Happy Spring Equinox everyone! Winter is finally starting to lose its grip! Well…sort of. But as our newsletter banner image shows, the skunk cabbage (Lysichiton americanus) is in full aromatic bloom, our friends at Precious Frog tell us that the Oregon Spotted Frogs (Rana pretiosa) or “Spottys” out in the Fraser Valley are busy a-laying. The team at the SCCP is looking forward to all the great species at risk conservation and outreach fun that spring and summer 2017 are set to bring. So without further ado let’s get cracking exploring what we have been up to and what is on the horizon for the South Coast Conservation Program and our partners:Since we reported on program checks and balances in our fall-winter newsletter, the SCCP has been going full steam in respect to implementing the program activities funded in the last quarter of 2016.
In partnership with the Fraser Valley Conservancy, the SCCP has revitalized its ongoing focus on landowner contact through the evolving Nature Stewards Program and collaborative work with local governments. These core programs would not have continued without funding through the Federal Habitat Stewardship Program for Species at Risk.
In particular check out the “Programs and Resources” blog post by the SCCP’s Stewardship Coordinator Tamsin Baker on Creating a Stewardship Road Map for the South Coast to see the path the SCCP is charting.
The SCCP has also begun working on a ‘made for the South Coast’ resource for protecting critical habitat on private land. Presently in draft, the critical habitat protection decision guide for landowners and developers is designed to be part of the “front counter” interface that all local governments have with landowners and developers for permitting land use activities. The guide, which uses the Pacific Water Shrew as a test case species is designed to assist landowners in navigating responsibilities around SARA requirements for the effective protection of critical habitat. The ultimate goal for the SCCP is to ensure landowners and the municipalities that oversee the approval for most land use activities on private land, have a consistent guide for understanding the steps, options and responsibilities involved when dealing with species at risk critical habitat. The decision tool will also provide example processes that can be used consistently by local governments across the South Coast and assist them in understanding the actions they need to take (and the knowledge they need to have) to ensure informed direction around effective protection for species at risk and critical habitat for their own lands. For further information contact the SCCP’s Special Projects Coordinator Pamela Zevit.
Our South Coast Species at Risk Finder app is also getting a bit of a facelift and the IOS version for Apple users is almost ready (we know it has taken way too long!). Concurrent with the updated and new app versions, we are working through updating all of the existing species profiles to sync with the full range of app fields as well as adding updated species field ID resources that you can download via the app.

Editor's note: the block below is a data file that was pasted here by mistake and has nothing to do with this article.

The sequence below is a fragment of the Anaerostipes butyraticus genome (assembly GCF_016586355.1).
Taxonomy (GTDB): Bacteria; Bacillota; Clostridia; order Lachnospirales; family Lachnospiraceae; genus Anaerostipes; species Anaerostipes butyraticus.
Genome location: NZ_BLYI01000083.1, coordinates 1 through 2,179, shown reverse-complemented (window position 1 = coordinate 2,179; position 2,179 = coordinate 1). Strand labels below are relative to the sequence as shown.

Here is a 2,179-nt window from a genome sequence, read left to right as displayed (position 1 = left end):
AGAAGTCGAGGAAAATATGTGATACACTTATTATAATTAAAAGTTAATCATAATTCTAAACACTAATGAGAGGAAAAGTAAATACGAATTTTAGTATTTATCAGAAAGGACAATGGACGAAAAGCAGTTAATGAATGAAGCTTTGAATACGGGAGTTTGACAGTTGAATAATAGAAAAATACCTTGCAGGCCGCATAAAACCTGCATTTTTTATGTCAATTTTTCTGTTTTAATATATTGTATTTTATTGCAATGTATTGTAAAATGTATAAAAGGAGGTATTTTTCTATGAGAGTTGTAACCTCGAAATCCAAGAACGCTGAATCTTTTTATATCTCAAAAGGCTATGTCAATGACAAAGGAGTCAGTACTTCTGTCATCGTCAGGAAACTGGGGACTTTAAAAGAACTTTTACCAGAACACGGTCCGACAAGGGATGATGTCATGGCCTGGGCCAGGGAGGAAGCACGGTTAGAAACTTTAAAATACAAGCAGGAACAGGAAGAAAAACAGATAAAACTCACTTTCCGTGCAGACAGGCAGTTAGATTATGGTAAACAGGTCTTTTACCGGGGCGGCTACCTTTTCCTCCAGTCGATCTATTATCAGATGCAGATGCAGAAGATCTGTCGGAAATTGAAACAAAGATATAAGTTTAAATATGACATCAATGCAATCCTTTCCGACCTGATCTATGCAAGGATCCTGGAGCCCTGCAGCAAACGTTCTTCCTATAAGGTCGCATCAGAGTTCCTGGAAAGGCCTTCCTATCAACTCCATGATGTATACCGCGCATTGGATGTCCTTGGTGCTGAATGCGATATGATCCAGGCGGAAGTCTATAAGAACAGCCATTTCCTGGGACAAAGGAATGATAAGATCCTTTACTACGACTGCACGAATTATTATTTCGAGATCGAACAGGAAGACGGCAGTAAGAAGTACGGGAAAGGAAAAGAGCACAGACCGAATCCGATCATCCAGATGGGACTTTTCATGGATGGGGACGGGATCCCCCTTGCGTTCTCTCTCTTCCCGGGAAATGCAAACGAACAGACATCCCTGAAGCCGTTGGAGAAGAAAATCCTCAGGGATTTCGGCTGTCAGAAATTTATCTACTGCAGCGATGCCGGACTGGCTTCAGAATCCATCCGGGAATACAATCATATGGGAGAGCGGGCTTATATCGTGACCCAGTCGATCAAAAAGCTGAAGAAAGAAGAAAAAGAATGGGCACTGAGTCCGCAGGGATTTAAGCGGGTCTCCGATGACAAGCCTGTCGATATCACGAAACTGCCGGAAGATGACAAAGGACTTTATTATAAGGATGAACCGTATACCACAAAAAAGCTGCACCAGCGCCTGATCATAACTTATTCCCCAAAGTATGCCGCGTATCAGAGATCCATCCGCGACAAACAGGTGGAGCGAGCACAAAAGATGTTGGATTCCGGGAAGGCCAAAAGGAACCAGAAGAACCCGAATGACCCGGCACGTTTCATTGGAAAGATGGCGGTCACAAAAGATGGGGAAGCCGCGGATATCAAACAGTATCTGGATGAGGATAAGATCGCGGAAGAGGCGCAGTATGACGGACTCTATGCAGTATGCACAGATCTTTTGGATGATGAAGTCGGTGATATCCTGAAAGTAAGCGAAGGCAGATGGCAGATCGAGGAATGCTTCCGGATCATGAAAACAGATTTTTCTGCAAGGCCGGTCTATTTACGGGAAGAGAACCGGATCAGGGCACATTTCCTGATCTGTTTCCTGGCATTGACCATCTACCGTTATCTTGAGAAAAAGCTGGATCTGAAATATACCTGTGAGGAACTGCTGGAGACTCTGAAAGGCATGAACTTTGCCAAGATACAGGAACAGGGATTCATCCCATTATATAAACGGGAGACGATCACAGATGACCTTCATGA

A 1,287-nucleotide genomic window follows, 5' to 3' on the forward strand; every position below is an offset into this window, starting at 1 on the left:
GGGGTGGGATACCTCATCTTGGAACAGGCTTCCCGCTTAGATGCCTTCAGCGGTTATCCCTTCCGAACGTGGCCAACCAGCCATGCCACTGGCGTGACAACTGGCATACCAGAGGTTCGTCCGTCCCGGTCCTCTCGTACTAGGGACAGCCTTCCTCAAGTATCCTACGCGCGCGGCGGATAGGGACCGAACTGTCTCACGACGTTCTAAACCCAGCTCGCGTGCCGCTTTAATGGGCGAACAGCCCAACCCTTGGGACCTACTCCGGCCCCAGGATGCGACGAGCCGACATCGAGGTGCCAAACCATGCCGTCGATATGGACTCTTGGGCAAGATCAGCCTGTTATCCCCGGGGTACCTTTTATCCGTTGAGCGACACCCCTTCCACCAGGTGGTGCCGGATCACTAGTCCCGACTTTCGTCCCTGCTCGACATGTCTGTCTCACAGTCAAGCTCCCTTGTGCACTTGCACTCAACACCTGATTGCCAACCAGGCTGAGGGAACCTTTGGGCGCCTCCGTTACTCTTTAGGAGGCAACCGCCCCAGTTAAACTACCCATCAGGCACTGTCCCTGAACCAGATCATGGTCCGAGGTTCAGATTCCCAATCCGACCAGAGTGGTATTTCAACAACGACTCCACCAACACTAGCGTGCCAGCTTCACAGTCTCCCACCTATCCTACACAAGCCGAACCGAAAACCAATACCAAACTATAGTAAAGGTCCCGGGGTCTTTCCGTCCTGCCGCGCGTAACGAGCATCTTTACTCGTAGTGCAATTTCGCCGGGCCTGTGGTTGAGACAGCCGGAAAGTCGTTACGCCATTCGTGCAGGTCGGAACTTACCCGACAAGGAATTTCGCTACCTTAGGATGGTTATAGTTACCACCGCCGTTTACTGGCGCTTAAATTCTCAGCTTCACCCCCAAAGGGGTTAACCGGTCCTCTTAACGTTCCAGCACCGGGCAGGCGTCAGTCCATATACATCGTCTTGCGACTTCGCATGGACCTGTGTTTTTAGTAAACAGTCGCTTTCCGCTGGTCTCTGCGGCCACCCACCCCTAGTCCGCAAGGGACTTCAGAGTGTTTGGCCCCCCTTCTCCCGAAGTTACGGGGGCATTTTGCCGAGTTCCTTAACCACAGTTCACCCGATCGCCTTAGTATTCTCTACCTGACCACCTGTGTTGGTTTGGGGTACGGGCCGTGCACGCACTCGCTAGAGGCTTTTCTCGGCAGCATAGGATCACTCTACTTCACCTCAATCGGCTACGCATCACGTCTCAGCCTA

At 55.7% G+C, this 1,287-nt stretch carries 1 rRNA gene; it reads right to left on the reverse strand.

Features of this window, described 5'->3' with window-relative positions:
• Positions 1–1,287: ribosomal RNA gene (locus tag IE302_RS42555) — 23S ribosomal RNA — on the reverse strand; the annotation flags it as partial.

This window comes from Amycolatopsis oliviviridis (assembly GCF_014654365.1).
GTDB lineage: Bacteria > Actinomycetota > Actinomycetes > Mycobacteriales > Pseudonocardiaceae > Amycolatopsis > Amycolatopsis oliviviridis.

By the way did you know that the SCCP has a You Tube channel? We have a number of videos and past webinars you can tune into and more to come! Don’t forget to sign up on our homepage for our bi-annual newsletter and like us on Facebook to make sure you don’t miss out on upcoming webinars and other outreach events!
For those who use our website on a regular basis you may start to notice some long overdue changes. Many tabs and resources are being moved over and others removed. We are working hard to make the website easier to navigate and how resources are grouped more intuitive. This includes adding a number of new tabs including resources for First Nations as well as stand-alone pages for Monitoring and Citizen Science resources and activities. Most changes should be complete by the late spring!
What about some of the other established SCCP programs like Species at Risk in the Classroom? They are now delivered via a “Social Enterprise Model” (fee for service basis). The SARitc curriculum is as always, free for download. To download the curriculum guides, check out other SCCP resources for educators or learn about grant opportunities for your organization, check out the For Educators tab under Resources on our website. Teachers, schools and youth groups interested in bringing a conservation expert into the classroom, opportunities to enhance environmental learning into lesson plans or planning nature-based outdoor events should contact the SCCP’s Special Projects Coordinator Pamela Zevit.
Our funding from the Real Estate Foundation of BC for assisting local governments in developing effective species and ecosystems at risk (“SEAR”) policy has finished. Two components completed with the end of project funding was a SARA 101 brochure for local governments to make available to the public and a set of workshop modules for local governments on SEAR management and best practices. These modules cover an introduction to SARA, municipal responsibilities, how to identify priority South Coast species at risk and their critical habitat attributes and approaches for protecting and recovering species at risk and their habitat. Marketing for training sessions will begin over the late spring of this year. Most recently our Conservation Planner Christine Cooper provided a review of the upcoming Egmont/Pender Harbour Official Community Plan for the Sunshine Coast Regional District.The SCCP's focus is to continue to provide expertise and support via the same Social Enterprise Model as SARitc.